PHNOM PENH: Cambodia’s United Nations-backed court on Thursday resumed the genocide trial of two ex-Khmer Rouge leaders over the mass murder of ethnic Vietnamese and Muslim minorities, forced marriage and rape in late 1970s.
Nuon Chea, 88, known as “Brother Number Two,” and former head of state Khieu Samphan, 83, were given life sentences in August for crimes against humanity.
The pair were the first top Khmer Rouge figures to be jailed from a regime responsible for the deaths of up to two million Cambodians from 1975-1979.
The resumption of proceedings brings to an end attempts by both men to boycott their second trial, in which they face genocide charges for the killings of ethnic Cham Muslims and Vietnamese as well as fresh counts of crimes against humanity and war crimes.
The trial began in July, but has been repeatedly delayed since mid-October after the defendants’ lawyers refused to attend, demanding the disqualification of the trial judges and more time to file full appeal documents.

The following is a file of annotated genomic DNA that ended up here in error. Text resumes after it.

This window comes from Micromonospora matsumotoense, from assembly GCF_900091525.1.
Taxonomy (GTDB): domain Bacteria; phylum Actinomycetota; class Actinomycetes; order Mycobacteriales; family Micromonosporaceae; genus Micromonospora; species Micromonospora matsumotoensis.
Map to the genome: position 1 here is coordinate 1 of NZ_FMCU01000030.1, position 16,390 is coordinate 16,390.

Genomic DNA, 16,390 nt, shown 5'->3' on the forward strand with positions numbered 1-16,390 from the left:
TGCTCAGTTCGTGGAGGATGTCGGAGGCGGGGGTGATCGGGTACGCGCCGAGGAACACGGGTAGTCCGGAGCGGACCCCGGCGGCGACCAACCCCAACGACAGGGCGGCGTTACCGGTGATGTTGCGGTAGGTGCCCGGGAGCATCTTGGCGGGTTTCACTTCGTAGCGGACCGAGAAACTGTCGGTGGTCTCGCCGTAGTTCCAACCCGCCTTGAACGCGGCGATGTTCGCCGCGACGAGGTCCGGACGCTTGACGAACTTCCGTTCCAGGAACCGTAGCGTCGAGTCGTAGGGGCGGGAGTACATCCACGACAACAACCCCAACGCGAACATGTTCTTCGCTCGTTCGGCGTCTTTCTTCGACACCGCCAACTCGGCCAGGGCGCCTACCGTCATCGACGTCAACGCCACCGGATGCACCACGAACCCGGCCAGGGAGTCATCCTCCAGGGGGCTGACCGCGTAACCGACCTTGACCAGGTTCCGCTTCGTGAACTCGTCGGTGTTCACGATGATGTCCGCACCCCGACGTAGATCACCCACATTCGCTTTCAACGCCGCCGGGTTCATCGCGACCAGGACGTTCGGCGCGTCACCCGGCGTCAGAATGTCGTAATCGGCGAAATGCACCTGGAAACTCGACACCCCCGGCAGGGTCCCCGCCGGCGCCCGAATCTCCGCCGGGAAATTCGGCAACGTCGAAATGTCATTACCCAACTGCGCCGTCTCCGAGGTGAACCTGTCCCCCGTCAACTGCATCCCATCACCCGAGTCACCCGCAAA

All lawyers for the defendants attended the Thursday hearing.
For health reasons Nuon Chea followed the proceedings from a holding cell, while Khieu Samphan sat in court alongside his defence team. Both men deny all charges.
Khieu Samphan’s lawyers accused the court of trying to pressure his defense team against boycotting the trial by placing court-appointed counsel on standby.
“I have a right to a fair trial from a court which is impartial with my defense counsel of my own choice,” Khieu Samphan told the judges.
“Because there is pressure on my defense team… I do not any have hope in the chamber,” he said, adding he would exercise his “right to remain silent” throughout proceedings.
The complex case against Nuon Chea and Khieu Samphan was split into a series of smaller trials in 2011 in a bid to obtain a fast verdict against the two men, both of whom are elderly.
The August convictions followed a two-year trial focused on the forced evacuation of around two million Cambodians from Phnom Penh into rural labor camps, and on murders at one execution site.
Both men have lodged appeals against their convictions.
Led by “Brother Number One” Pol Pot, who died in 1998 without ever facing justice, the Khmer Rouge dismantled modern society in Cambodia in their quest for an agrarian Marxist utopia.
Somewhere between 100,000 to 500,000 ethnic Cham Muslims and 20,000 Vietnamese were believed to have been killed during the regime’s rule.